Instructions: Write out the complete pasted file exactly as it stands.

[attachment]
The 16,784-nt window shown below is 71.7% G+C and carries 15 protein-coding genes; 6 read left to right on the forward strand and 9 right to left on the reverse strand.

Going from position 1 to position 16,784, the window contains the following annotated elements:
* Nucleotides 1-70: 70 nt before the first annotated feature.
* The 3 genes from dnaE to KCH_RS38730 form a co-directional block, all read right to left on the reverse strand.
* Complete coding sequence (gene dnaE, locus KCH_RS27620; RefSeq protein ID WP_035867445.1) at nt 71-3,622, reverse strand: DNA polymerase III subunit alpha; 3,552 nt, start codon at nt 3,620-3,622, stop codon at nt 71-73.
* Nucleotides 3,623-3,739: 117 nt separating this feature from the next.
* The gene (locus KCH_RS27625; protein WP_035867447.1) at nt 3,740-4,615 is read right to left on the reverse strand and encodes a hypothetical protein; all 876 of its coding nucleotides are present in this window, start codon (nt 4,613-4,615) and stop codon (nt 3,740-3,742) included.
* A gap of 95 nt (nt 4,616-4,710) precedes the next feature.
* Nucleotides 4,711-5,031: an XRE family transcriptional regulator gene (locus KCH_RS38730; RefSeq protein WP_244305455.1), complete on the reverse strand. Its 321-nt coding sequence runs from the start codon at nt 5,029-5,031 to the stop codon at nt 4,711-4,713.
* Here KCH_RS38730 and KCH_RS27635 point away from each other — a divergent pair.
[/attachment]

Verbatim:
The 16,784-nt window shown below is 71.7% G+C and carries 15 protein-coding genes; 6 read left to right on the forward strand and 9 right to left on the reverse strand.

Going from position 1 to position 16,784, the window contains the following annotated elements:
* Nucleotides 1-70: 70 nt before the first annotated feature.
* The 3 genes from dnaE to KCH_RS38730 form a co-directional block, all read right to left on the reverse strand.
* Complete coding sequence (gene dnaE, locus KCH_RS27620; RefSeq protein ID WP_035867445.1) at nt 71-3,622, reverse strand: DNA polymerase III subunit alpha; 3,552 nt, start codon at nt 3,620-3,622, stop codon at nt 71-73.
* Nucleotides 3,623-3,739: 117 nt separating this feature from the next.
* The gene (locus KCH_RS27625; protein WP_035867447.1) at nt 3,740-4,615 is read right to left on the reverse strand and encodes a hypothetical protein; all 876 of its coding nucleotides are present in this window, start codon (nt 4,613-4,615) and stop codon (nt 3,740-3,742) included.
* A gap of 95 nt (nt 4,616-4,710) precedes the next feature.
* Nucleotides 4,711-5,031: an XRE family transcriptional regulator gene (locus KCH_RS38730; RefSeq protein WP_244305455.1), complete on the reverse strand. Its 321-nt coding sequence runs from the start codon at nt 5,029-5,031 to the stop codon at nt 4,711-4,713.
* Here KCH_RS38730 and KCH_RS27635 point away from each other — a divergent pair.